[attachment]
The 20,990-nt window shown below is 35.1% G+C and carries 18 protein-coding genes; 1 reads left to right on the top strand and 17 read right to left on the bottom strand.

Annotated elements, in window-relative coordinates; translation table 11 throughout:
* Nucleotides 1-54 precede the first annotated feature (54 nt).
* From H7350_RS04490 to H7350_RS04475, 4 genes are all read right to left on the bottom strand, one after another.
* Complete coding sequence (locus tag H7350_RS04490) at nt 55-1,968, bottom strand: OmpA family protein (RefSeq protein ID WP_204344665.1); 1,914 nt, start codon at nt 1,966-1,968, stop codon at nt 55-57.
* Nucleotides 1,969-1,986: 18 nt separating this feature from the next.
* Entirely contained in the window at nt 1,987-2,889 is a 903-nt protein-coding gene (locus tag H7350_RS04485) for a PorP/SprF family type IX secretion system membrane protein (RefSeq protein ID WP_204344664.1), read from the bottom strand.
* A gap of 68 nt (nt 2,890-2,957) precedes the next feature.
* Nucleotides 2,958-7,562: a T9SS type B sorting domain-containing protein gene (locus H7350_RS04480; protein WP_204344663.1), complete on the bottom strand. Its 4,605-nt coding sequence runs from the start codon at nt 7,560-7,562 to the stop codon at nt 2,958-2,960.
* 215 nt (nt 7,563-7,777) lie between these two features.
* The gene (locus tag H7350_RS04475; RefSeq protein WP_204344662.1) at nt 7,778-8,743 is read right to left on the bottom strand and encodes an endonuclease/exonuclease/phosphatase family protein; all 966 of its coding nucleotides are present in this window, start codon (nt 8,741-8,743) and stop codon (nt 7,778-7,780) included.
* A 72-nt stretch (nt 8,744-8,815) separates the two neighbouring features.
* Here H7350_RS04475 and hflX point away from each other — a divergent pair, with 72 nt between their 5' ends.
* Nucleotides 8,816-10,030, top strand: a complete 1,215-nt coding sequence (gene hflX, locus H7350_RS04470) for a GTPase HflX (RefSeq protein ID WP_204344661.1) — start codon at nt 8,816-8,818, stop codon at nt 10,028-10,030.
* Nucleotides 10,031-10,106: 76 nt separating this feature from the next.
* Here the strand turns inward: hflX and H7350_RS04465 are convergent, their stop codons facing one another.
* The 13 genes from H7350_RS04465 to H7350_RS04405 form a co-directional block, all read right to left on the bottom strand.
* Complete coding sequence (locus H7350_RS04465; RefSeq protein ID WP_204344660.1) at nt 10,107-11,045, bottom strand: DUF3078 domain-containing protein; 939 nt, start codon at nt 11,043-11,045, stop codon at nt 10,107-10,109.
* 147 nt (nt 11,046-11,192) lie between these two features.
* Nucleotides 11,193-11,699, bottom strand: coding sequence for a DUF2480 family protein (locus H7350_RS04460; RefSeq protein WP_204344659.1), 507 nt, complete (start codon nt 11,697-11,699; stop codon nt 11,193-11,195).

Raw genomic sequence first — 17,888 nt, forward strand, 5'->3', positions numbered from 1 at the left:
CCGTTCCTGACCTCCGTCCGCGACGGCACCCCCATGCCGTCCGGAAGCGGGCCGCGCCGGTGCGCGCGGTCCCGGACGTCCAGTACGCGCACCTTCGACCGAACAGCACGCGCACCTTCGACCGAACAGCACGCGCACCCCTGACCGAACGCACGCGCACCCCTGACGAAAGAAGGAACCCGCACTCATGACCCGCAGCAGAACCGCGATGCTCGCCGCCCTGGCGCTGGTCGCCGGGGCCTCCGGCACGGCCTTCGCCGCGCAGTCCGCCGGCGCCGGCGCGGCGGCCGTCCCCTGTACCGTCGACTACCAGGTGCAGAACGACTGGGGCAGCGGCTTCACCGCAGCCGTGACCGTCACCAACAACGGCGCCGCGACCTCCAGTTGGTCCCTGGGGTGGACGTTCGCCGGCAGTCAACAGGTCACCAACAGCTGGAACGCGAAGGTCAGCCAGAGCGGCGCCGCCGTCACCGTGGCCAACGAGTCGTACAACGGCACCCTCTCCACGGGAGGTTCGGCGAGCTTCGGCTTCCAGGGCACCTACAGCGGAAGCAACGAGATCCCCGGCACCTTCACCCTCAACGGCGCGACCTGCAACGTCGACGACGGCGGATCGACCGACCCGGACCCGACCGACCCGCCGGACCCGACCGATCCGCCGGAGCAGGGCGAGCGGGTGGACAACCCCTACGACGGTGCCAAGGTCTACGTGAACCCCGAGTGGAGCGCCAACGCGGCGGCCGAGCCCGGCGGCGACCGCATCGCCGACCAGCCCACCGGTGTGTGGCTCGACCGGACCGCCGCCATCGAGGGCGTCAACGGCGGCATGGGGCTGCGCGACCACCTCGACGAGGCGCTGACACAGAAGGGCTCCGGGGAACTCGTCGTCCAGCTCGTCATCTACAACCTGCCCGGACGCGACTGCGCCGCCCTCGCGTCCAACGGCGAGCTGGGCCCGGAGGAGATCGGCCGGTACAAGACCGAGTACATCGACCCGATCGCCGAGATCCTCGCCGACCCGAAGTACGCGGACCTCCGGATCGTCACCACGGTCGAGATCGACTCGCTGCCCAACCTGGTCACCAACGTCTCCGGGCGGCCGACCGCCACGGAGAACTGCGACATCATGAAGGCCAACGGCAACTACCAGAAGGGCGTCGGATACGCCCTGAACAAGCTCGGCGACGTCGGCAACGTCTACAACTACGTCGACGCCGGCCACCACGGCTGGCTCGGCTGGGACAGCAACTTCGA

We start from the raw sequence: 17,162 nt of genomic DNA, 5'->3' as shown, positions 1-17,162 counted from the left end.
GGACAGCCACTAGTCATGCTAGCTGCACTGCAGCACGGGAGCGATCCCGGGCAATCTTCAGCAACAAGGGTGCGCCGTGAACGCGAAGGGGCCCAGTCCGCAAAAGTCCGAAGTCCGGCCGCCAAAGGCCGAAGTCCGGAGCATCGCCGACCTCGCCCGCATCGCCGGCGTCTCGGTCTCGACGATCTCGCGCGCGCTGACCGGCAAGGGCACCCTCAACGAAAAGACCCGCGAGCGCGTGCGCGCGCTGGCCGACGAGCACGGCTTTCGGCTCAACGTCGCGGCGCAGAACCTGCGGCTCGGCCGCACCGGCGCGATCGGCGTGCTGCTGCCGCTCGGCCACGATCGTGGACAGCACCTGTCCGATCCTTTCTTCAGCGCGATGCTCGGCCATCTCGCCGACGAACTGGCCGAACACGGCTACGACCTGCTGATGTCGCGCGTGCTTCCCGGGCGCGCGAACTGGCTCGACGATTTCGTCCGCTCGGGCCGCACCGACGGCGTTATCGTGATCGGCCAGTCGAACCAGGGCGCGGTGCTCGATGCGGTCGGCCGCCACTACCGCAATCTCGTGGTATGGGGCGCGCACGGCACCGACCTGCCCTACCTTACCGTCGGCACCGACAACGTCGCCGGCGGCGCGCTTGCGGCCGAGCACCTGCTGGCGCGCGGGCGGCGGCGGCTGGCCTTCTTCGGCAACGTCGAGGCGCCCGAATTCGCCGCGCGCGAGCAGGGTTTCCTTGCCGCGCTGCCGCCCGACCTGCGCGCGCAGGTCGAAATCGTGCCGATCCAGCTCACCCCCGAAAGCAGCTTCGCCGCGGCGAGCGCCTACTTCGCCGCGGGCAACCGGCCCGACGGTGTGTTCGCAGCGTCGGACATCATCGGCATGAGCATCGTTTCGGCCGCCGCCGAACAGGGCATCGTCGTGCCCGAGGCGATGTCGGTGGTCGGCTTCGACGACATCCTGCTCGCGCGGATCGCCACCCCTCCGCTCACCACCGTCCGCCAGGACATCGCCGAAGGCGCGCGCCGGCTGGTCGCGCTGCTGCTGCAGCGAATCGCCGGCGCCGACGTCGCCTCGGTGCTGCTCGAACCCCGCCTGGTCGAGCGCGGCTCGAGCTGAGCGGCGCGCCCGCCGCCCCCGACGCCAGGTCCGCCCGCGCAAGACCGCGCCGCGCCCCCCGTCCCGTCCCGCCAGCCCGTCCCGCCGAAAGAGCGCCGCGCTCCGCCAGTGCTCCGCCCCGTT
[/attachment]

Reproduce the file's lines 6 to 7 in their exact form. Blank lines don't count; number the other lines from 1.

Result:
* Nucleotides 1,969-1,986: 18 nt separating this feature from the next.
* Entirely contained in the window at nt 1,987-2,889 is a 903-nt protein-coding gene (locus tag H7350_RS04485) for a PorP/SprF family type IX secretion system membrane protein (RefSeq protein ID WP_204344664.1), read from the bottom strand.